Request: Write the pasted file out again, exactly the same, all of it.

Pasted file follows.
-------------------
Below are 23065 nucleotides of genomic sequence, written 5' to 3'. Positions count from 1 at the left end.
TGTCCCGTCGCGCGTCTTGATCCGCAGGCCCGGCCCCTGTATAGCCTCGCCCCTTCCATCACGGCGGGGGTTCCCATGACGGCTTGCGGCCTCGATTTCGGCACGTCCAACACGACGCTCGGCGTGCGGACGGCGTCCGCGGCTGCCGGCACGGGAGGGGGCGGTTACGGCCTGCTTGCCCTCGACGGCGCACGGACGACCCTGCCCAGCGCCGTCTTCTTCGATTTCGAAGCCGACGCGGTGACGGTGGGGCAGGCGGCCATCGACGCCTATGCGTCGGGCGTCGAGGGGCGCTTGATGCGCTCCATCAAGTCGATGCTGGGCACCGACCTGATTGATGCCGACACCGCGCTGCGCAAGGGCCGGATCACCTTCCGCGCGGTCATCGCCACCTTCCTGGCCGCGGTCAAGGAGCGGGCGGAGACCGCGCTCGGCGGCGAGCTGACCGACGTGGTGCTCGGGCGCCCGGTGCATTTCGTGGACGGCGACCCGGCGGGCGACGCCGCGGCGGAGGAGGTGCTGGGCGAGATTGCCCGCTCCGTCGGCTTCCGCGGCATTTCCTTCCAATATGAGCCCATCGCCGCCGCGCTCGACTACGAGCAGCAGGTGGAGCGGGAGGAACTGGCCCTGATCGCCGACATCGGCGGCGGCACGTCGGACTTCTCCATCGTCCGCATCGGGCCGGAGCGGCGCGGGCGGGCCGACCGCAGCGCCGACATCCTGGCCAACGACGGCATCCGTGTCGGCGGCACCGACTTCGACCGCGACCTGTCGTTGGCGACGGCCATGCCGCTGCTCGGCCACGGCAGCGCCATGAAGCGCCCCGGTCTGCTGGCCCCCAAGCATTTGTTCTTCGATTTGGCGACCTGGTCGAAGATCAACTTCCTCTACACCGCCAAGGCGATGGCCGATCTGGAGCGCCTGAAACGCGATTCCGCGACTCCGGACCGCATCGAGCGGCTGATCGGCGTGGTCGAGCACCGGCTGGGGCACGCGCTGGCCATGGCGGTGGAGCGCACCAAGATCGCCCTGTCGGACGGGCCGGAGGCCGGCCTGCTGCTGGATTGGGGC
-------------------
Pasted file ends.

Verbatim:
Below are 23065 nucleotides of genomic sequence, written 5' to 3'. Positions count from 1 at the left end.
TGTCCCGTCGCGCGTCTTGATCCGCAGGCCCGGCCCCTGTATAGCCTCGCCCCTTCCATCACGGCGGGGGTTCCCATGACGGCTTGCGGCCTCGATTTCGGCACGTCCAACACGACGCTCGGCGTGCGGACGGCGTCCGCGGCTGCCGGCACGGGAGGGGGCGGTTACGGCCTGCTTGCCCTCGACGGCGCACGGACGACCCTGCCCAGCGCCGTCTTCTTCGATTTCGAAGCCGACGCGGTGACGGTGGGGCAGGCGGCCATCGACGCCTATGCGTCGGGCGTCGAGGGGCGCTTGATGCGCTCCATCAAGTCGATGCTGGGCACCGACCTGATTGATGCCGACACCGCGCTGCGCAAGGGCCGGATCACCTTCCGCGCGGTCATCGCCACCTTCCTGGCCGCGGTCAAGGAGCGGGCGGAGACCGCGCTCGGCGGCGAGCTGACCGACGTGGTGCTCGGGCGCCCGGTGCATTTCGTGGACGGCGACCCGGCGGGCGACGCCGCGGCGGAGGAGGTGCTGGGCGAGATTGCCCGCTCCGTCGGCTTCCGCGGCATTTCCTTCCAATATGAGCCCATCGCCGCCGCGCTCGACTACGAGCAGCAGGTGGAGCGGGAGGAACTGGCCCTGATCGCCGACATCGGCGGCGGCACGTCGGACTTCTCCATCGTCCGCATCGGGCCGGAGCGGCGCGGGCGGGCCGACCGCAGCGCCGACATCCTGGCCAACGACGGCATCCGTGTCGGCGGCACCGACTTCGACCGCGACCTGTCGTTGGCGACGGCCATGCCGCTGCTCGGCCACGGCAGCGCCATGAAGCGCCCCGGTCTGCTGGCCCCCAAGCATTTGTTCTTCGATTTGGCGACCTGGTCGAAGATCAACTTCCTCTACACCGCCAAGGCGATGGCCGATCTGGAGCGCCTGAAACGCGATTCCGCGACTCCGGACCGCATCGAGCGGCTGATCGGCGTGGTCGAGCACCGGCTGGGGCACGCGCTGGCCATGGCGGTGGAGCGCACCAAGATCGCCCTGTCGGACGGGCCGGAGGCCGGCCTGCTGCTGGATTGGGGC